The other half is how good can I be at connecting the dots and connecting them to relevant people at relevant times. So at the moment with one of our invest in investments, Trim-it, I'm making some introductions because he's reached out to me and he's very specific with what he needs help with. I've got people in my network that can actually help him that thing.
There are three ways that I think an investor really adds value when they're responsive.
Filling knowledge gaps or founders. Some of those are known knowns, like I need help with growth, some unknown knowns, like an action plan that I need help with, you need OKRs but you just don't know what that thing is. Some are unknown unknowns, like this person doesn't recognize it but they need executive coaching. They need to learn how to become that leader in that company that they've now started.
Access to networks. A lot of founders just need introductions into their networks. They don't know how to navigate big corporates, they don't know about how to build a weighted sales pipelines, they're not spending too much time with big clients, and not enough time selling to smaller clients that can generate new revenue.
Fundraising and money. they need a bridge loan, or venture debt, or they need a loan or another round of funding in 15 months. These are their milestones. They'll ask me: "Can you make introductions to specific investors? Are these the right kind of metrics that those investors sort of think about?"
So those are the three ways I help founder: fill in knowledge gaps, access to network, and access to capital.
Looking at the list, it feels like it's also the last two that are particularly geared towards first-time founders.
That's my sweet spot. Second-time founders often have the pick of the bunch, they've been on the rodeo before, they've got a certain relationship before. There's a bias with previous investors that invested or missed out to say, "I want to get in on your next venture, regardless of what it is."
It's a bias because a historical track record is not a good indicator of future performance. But again, I got access to my friend's business because of the existing relationship, even though he says he's a third-time founder.
I've invested to get access because he wasn't raising money and he's not really trying to go down the VC track. That's where networks can be helpful, but at the same time, closed networks make it harder for diverse founders to feel good on the ships and raise that money.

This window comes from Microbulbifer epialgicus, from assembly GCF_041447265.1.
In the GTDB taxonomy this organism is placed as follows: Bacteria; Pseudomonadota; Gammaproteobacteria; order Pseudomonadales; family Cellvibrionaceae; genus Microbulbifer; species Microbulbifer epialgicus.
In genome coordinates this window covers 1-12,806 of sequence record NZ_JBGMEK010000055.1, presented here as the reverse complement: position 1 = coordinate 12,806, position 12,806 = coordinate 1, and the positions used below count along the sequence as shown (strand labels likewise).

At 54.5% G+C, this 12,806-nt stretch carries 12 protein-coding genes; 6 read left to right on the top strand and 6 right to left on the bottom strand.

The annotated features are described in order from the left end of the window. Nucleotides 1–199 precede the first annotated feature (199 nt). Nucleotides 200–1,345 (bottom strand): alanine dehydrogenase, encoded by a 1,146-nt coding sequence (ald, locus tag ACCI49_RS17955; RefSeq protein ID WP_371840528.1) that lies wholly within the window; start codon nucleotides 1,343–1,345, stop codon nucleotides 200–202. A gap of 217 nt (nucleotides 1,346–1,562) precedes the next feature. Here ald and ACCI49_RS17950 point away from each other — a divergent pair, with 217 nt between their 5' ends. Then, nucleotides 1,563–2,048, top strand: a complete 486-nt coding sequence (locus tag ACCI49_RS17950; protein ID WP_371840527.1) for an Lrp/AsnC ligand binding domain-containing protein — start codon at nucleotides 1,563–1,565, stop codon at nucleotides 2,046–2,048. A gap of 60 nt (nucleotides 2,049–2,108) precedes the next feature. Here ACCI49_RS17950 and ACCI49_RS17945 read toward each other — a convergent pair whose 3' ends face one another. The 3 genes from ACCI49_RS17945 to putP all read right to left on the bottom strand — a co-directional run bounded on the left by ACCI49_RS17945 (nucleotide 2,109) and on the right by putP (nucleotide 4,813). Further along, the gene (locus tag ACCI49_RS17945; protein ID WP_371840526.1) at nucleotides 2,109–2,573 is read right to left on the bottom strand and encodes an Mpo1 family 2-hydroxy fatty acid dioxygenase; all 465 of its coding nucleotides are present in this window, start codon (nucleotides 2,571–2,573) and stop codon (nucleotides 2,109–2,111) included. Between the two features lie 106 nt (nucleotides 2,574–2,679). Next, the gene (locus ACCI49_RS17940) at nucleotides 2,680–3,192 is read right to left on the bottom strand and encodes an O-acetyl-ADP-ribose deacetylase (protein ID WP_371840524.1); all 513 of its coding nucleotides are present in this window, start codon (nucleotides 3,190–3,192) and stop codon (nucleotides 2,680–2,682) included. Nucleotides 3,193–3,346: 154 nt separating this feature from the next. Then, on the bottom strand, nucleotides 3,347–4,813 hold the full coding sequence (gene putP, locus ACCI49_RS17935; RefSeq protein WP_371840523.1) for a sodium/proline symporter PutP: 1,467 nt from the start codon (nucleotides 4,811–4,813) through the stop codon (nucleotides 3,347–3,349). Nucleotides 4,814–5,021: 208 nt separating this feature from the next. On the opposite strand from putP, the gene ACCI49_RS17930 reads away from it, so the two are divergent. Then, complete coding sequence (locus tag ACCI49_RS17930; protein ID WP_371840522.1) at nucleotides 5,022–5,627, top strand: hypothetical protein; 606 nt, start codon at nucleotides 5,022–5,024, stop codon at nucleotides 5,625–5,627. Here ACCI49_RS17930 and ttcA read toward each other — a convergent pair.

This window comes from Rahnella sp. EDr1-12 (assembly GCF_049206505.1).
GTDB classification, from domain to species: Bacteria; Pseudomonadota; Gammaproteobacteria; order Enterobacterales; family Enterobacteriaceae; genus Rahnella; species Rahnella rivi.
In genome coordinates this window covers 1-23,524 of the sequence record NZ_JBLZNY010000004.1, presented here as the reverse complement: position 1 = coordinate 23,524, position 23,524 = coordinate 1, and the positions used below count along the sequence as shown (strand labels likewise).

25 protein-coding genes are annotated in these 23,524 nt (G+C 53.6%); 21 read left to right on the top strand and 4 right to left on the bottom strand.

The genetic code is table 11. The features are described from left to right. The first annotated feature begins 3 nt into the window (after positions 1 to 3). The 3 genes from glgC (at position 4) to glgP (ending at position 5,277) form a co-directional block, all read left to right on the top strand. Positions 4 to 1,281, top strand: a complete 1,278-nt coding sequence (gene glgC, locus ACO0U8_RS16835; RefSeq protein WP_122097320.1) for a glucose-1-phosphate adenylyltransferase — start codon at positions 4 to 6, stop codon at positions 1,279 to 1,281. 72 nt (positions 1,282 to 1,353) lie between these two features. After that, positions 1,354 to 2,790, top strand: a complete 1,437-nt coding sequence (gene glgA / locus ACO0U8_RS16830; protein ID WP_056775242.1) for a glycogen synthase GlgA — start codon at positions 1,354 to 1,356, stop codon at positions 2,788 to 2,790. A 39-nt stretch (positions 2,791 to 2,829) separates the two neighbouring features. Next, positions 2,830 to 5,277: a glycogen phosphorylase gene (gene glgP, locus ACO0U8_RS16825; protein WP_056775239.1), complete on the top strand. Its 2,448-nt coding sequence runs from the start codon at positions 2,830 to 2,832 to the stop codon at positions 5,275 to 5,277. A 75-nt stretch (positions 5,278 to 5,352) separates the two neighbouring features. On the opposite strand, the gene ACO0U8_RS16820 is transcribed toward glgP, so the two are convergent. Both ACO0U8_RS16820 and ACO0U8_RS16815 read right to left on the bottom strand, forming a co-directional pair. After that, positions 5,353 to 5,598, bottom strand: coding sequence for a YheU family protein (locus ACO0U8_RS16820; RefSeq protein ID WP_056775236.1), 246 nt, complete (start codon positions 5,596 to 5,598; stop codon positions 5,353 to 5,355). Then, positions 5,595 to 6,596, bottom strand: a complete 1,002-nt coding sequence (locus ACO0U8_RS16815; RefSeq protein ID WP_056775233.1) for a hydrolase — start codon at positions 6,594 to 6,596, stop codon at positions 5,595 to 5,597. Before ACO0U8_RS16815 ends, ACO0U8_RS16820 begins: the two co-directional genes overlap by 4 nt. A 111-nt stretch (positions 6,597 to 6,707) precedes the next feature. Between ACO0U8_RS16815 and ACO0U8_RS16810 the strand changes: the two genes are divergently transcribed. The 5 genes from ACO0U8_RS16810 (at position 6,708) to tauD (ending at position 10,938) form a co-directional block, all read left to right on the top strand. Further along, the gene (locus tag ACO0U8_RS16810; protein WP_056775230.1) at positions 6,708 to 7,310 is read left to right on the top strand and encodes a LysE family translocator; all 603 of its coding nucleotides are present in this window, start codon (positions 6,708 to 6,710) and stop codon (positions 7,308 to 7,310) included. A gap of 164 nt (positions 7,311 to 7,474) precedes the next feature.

Closed networks make it harder for diverse founders to feel good on the ships and raise that money.
It sounds like you do have a very hands-on approach. How do you balance the angel investing with your day job, the product management consultancy?
I'm very conscious of my time.
Monday to Wednesday, I work on the products consultancy. My client is in Switzerland, so I work remotely with them. Thursday and Friday, I try to spend time with the family as much as possible. But also use that time in April and September to run The Angel Investing School.
I'm very intentional with the boundaries around my work and family life. I'm not trying to run the school five or six times a year. I'm not trying to scale it fast. I'm just trying to do what works for me. That's what I want to do. But I've created a playbook so I might actually train the trainer to enable other people to run it in their local markets.
I'm compartmentalizing a lot of the work that I have to do today to fit around my lifestyle design. I'm an early riser. So between 5am and 9am, I do deep work. That could be deep work on founder support, it could be work that I need to do for the angel investing school or curating my weekly newsletter. That's the time that I really use in a structured way to really go deep because it is uninterrupted and a beautiful time of the day to just focus and get work done.
I'm compartmentalizing a lot of the work that I have to do today to fit around my lifestyle design. [...] Between 5am and 9am, I do deep work. [...] That's the time that I really use in a structured way to really go deep because it is uninterrupted and a beautiful time of the day to just focus and get work done.
You have specific rituals during the week around how you're using your time. It's very regimented.
It might not work for everyone but I do what works for me. My risk profile in my life changes and evolves and I need to be malleable and move off of that. I've got a 3-year-old daughter now. That means I need to bend to fit around her and my family. They're the sun of my solar system. I try and revolve around them, rather than work. For most, work is the sun of their universe. They work with a company and their life revolves around that company.
[My family is] the sun of my solar system. I try and revolve around them, rather than work.
Being in Silicon Valley, I can see the work ethos being super important and a top priority for a lot of people.
I lived out in San Francisco for about 7 months in 2015. I worked with a few of the VCs then connecting the startups to corporates. What is meaningful for me is that if I'm on my deathbed, and I know this sounds morbid, I'm not going to think about my smartphone, my laptop, my investment portfolio, or my forever home. I'm going to want to spend more time with my loved ones and family. So why wait till I die when I can do that today? That's why I've decided that I need to optimize for it today because why wait till I retire and live on the beach. I can have as much as possible today.